Video footage shown in a federal court defamation hearing against Nine shows journalist Steve Marshall waiting outside the Kirribilli home Gina Edwards shared with her husband Ken Flavell.

Edwards is suing Nine over two TV broadcasts and two articles by A Current Affair regarding a bitter custody dispute over Oscar with former friend Mark Gillespie.

In the clip, Marshall follows Flavell as he walks Oscar through the streets of North Sydney, filming the conversation on his iPhone.

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ABC Sydney falls as 2GB ends ratings year on a high

If ABC Sydney’s broadcasters were looking forward to a tranquil summer break, the latest radio ratings might be as inconvenient as another La Nina washout, reports Nine Publishing’s Robert Moran.

In Tuesday’s figures, the final ratings survey of the year, the public broadcaster suffered the survey’s biggest dent, losing audience share right across the day.

Most notably, the station’s afternoon and drive slots felt the main impact.

In the 12pm to 4pm slot – which takes in Josh Szeps’ 12.30pm to 3.30pm Afternoons show – the broadcaster fell to a 4.7 per cent audience share (down 2.1 percentage points), significantly behind the 12.3 per cent share (down 0.7 percentage points) of the slot’s leader SmoothFM.

In the all-important 4pm to 7pm slot – which takes Richard Glover’s 3.30pm to 6.30pm Drive show – the station dropped to a 6.8 per cent audience share (down 2.5 percentage points) to fall further behind the slot’s leaders, KIIS’ Will & Woody (10.7 per cent share, up 0.1 percentage points).

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ABC Melbourne’s fall in end-of-year radio ratings

The ABC’s flagship Melbourne radio shows have dramatically fallen in the final ratings survey of the year, report News Corp’s Jackie Epstein and Brooke Grebert-Craig.

The national broadcaster shed listeners in every timeslot from late September, including during a highly-anticipated state election.

Virginia Trioli’s Mornings show experienced the largest drop of 2.3 per cent, to end with a 7.4 per cent audience share.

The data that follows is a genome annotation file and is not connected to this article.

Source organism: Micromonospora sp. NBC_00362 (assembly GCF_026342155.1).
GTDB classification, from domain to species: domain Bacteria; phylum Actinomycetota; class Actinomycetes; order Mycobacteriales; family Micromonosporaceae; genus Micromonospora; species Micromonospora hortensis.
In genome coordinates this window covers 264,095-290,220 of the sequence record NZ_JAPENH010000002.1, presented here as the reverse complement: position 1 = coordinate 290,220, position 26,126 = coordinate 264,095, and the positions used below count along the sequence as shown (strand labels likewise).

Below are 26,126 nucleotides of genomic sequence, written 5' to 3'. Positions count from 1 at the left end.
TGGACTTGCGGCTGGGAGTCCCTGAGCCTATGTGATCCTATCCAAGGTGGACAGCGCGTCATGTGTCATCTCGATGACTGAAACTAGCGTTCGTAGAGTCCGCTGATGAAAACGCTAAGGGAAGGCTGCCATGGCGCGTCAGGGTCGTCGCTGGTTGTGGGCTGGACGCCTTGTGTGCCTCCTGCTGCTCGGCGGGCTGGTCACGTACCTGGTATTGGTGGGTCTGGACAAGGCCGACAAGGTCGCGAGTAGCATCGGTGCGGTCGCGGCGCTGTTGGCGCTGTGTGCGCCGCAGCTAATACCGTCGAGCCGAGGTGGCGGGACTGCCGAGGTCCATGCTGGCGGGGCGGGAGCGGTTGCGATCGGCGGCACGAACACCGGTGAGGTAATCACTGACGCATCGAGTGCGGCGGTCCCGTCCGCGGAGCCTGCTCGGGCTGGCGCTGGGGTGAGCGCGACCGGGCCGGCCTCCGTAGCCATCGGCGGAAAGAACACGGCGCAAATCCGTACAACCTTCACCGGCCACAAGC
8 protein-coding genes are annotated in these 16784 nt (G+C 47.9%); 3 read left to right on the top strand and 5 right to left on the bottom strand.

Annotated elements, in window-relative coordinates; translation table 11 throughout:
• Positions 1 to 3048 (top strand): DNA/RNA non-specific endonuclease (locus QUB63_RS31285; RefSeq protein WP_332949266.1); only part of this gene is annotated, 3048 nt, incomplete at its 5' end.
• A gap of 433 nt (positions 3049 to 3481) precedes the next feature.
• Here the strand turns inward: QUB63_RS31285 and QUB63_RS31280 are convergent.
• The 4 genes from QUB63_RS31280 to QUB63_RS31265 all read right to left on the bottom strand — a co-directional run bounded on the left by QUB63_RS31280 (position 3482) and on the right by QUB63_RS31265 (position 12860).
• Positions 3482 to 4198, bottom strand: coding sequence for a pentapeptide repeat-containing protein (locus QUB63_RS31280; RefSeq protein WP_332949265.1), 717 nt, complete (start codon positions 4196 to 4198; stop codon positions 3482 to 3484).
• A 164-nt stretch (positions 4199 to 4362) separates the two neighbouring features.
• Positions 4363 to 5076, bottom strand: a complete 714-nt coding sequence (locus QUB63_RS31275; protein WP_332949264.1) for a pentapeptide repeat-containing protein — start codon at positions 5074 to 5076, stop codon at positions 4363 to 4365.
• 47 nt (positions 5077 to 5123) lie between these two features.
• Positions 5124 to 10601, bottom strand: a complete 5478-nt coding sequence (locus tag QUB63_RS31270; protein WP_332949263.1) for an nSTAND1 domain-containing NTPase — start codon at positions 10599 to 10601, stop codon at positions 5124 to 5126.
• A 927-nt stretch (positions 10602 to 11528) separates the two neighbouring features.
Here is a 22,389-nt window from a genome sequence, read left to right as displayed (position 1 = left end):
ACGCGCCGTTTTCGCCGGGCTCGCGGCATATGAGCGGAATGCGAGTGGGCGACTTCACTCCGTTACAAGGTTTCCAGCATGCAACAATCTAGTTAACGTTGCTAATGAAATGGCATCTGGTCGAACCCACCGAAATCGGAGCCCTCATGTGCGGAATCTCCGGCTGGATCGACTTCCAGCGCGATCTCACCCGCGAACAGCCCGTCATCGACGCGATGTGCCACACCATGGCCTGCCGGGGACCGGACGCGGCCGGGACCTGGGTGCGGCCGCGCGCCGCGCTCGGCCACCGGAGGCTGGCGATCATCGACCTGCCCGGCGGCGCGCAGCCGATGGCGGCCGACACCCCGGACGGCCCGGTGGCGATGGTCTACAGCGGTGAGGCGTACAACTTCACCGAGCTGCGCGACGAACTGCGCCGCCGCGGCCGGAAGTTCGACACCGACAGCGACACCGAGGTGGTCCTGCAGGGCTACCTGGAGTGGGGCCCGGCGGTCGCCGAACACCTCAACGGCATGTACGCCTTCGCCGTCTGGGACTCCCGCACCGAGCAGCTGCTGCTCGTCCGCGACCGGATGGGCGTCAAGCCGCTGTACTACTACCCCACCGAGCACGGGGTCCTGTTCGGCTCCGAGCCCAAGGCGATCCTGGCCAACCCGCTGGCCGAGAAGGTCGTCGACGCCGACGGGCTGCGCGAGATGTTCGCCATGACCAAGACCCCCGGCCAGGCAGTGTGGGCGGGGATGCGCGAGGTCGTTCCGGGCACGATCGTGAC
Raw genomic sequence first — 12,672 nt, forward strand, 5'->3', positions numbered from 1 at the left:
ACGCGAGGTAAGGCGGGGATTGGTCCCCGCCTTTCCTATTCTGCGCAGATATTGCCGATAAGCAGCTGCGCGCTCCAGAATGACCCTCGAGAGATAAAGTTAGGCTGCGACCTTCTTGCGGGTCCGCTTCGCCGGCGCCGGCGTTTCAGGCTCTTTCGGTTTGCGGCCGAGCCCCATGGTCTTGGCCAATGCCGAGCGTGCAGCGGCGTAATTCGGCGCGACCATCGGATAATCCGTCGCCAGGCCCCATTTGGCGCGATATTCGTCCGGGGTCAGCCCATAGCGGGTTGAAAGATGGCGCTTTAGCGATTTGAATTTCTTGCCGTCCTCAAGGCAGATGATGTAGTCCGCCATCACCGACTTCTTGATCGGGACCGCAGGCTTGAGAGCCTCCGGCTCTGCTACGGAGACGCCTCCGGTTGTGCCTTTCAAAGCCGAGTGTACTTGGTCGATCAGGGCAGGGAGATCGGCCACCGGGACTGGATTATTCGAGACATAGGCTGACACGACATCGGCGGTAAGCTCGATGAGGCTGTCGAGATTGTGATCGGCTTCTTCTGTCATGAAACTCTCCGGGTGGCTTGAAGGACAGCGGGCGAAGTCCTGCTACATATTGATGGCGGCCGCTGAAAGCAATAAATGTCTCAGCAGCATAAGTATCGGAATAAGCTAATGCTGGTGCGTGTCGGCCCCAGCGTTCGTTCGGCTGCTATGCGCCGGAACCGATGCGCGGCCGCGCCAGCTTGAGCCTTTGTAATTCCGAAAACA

This is the show’s worst rating results of the eight surveys conducted in 2022.

Afternoons with Jacinta Parsons slipped by 2.3, Rafael Epstein’s Drive fell by 0.7 and Breakfast with Sammy J dropped by 0.6.

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Harry & Meghan documentary ranks as Netflix’s biggest documentary debut

Netflix Inc’s documentary series about Britain’s Prince Harry and his wife Meghan racked up more viewing time on the streaming service than any other documentary during its first week, the company said on Tuesday, reports ReutersLisa Richwine.

The first three episodes of Harry & Meghan recorded 81.55 million viewing hours after its debut last Thursday, Netflix said in a statement. More than 28 million households watched at least part of the series.

Harry & Meghan was the second-most watched English-language series on Netflix globally between Dec. 5 and 11, behind only Addams Family drama Wednesday. Harry & Meghan was the number one English-language series during the week in Britain.

In the first three episodes, the Duke and Duchess of Sussex made a series of disclosures, with Meghan recalling her first death threat and Harry talking about wearing disguises to their dates.

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The Challenge crowns Troy & Kiki as its 2022 winners

Former Ninja Warrior Troy Cullen and ex Bachelor contestant Kiki Morris were last night declared winners of The Challenge Australia, each receiving $100,000 despite the failure of the show on Network 10, reports TV Tonight.

Relegated to a lacklustre 8:30 timeslot on multichannel 10 Shake (in between a rerun of The Office and Catfish), the show failed to attract the desired viewers 10 was hoping for as a prominent CBS franchise.

Ably hosted by non-binary newcomer Brihony Dawson, the show was designed to see the two winners proceed to a global competition, The Challenge: Global Championship.

That season is due to screen on Paramount+.